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Tuesday, November 28, 2017

Orchestra Taps into Craft Beer Biz Blind Spots

It's no secret that the rapid growth spiral of the past 10 years has created new challenges in the world of craft beer. Once upon a time, it was relatively easy to enter this industry. You didn't have to be great to succeed because there wasn't much competition. Not rocket science.

Brad Windecker
Today, the equation has flipped. The rising brewery count means craft breweries are often competing with each other in a variety of ways. The incursion of big beer, discussed here on many occasions, is squeezing independent craft brewers out of revenue streams that were once robust.

The result of that evolution is that breweries and brewpubs need to be better organized and managed. Places that wing it and hope for the best are going to experience tough sledding. The current scenario demands reliable systems that can help manage all aspects of the enterprise.

Enter Orchestra Software, a Beaverton company that develops software designed for the needs of the craft beer and craft distilling industries. Orchestra, the brainchild of CEO Brad Windecker, was established in 2008 and has more than 300 clients, including many in Oregon. The company has 50-plus employees and is growing rapidly.

Along with a short list of local beer media, I recently attended a portion of Orchestrate 2017, the company's annual user conference. Some 500 attendees descended on Portland to learn more about Orchestra's software and to get a peek at what they have in the development pipeline.

Orchestra's principal driving theme, shared by Windecker in a conversation with beer media, is that breweries are businesses. Seriously. It's hard to believe, but the concept is often lost on brewers. Indeed, I can think of more than a few breweries that operate without any apparent semblance of a business clue.

"The reality is that we've been through a period in which it was very easy to enter the industry and succeed," Windecker says. "Not everyone who did so had good business sense. With growth rates flattening and competition stiffer, it's getting tougher. If you don't have systems to help run your business efficiently, you're at a big disadvantage."

He's right, of course. High growth has created instability. Windecker reckons that perhaps 25 percent of U.S. craft breweries are not professionally managed. With the market tightening, there figures to be a shakeout and a lot of used equipment on the market in coming years as poorly run breweries fall by the wayside. Not a great scenario.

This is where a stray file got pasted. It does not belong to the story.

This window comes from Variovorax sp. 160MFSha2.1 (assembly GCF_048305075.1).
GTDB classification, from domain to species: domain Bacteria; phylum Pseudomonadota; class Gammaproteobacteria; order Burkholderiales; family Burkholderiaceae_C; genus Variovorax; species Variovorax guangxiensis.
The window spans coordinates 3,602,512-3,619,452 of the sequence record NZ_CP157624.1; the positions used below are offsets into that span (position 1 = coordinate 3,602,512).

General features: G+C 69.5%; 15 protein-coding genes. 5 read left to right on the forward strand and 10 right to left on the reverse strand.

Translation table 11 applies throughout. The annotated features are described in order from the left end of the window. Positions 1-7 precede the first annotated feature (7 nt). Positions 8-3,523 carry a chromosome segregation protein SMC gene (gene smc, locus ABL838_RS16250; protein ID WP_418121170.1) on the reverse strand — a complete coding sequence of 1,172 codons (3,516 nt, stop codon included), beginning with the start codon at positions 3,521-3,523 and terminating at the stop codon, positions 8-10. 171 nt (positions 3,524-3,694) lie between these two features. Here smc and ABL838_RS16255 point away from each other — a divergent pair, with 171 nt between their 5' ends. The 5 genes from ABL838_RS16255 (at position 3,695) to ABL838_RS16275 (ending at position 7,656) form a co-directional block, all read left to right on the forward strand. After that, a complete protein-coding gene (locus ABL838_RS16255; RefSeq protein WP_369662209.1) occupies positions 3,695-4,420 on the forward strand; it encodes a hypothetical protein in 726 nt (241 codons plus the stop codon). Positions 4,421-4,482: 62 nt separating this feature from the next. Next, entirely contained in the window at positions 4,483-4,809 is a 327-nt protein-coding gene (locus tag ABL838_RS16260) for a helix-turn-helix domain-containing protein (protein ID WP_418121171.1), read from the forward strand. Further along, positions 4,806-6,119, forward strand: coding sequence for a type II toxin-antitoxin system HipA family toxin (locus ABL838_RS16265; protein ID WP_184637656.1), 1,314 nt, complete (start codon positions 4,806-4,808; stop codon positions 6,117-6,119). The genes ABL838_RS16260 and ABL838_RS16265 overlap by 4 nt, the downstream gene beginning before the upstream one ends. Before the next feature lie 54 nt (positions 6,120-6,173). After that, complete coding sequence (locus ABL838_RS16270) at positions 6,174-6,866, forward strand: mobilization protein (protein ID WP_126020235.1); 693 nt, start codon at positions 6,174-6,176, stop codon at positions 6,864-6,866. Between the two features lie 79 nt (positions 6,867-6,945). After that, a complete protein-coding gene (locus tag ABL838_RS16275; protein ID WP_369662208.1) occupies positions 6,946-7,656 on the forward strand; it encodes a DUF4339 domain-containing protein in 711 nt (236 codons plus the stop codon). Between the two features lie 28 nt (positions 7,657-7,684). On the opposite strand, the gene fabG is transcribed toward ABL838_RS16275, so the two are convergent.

To help, Orchestra has solutions for large and small brewing entities. It's core customer is a growing craft brewery or distillery in the US that is best practice and technology driven. No surprise. Because integrating management software into your business requires some level of interest in best practices and technology.

"We have customers who aren’t growing," says Windecker. "We also have customers in Scotland and elsewhere in the world. And some of our customers aren’t best practice or particularly tech driven. Those folks typically use fewer of our tools than clients who are more fully immersed in technology and best practices."

What Orchestra provides is an all-in-one management solution that helps breweries make the most out of their profit center, which is typically their pub. The majority of their clients are small. Besides running their breweries efficiently, they need support for a broad range of traditional and non-traditional activities (see graphic).

"We’re always asking customers what problems they have that we aren’t solving," Windecker says. "Once we get past the basics, the first thing we hear is retail. The generic systems out there haven't been very good. We’ve been working on addressing that challenge for several years. We're also looking at ways to build social media and related marketing functions into our platform."

A related part of the challenge is meeting the needs of customers who typically have little or no experience with bulky, complex software. Historically, that meant onsite implementation and ongoing training and support. But that's not where the company is headed.

"We have to innovate to work with a generation of brewers and brewery owners who are familiar with mobile apps," says Windecker.  "Many of these people have never seen software like ours. We have to make our platform more user-friendly, and we're doing that by moving to apps that can be run on phones, tablets or computers. We'll do a lot less training in the future."

Up until now, there's been very little out there on how to run the business of a brewery. When Windecker speaks at a PSU accounting course for craft beer, he sees a room full of students yearning to learn more about the business aspects of the industry.

"It's funny," he says."Outside that classroom, it’s hard to learn about the business. There’s a lot of information on the science of making beer and almost nothing on how to actually run a beer-related business. Orchestra is working to provide technology-based solutions that help these folks run their businesses effectively."

If you think about the trajectory of craft beer, Orchestra makes perfect sense. We once had an industry comprised of a relatively small number of boutique businesses loosely competing for customers. Today, we have thousands of breweries competing with one another on many levels. Being good at business is going to be a key to survival in this scenario.

Which means the potential upside for Orchestra Software is huge.

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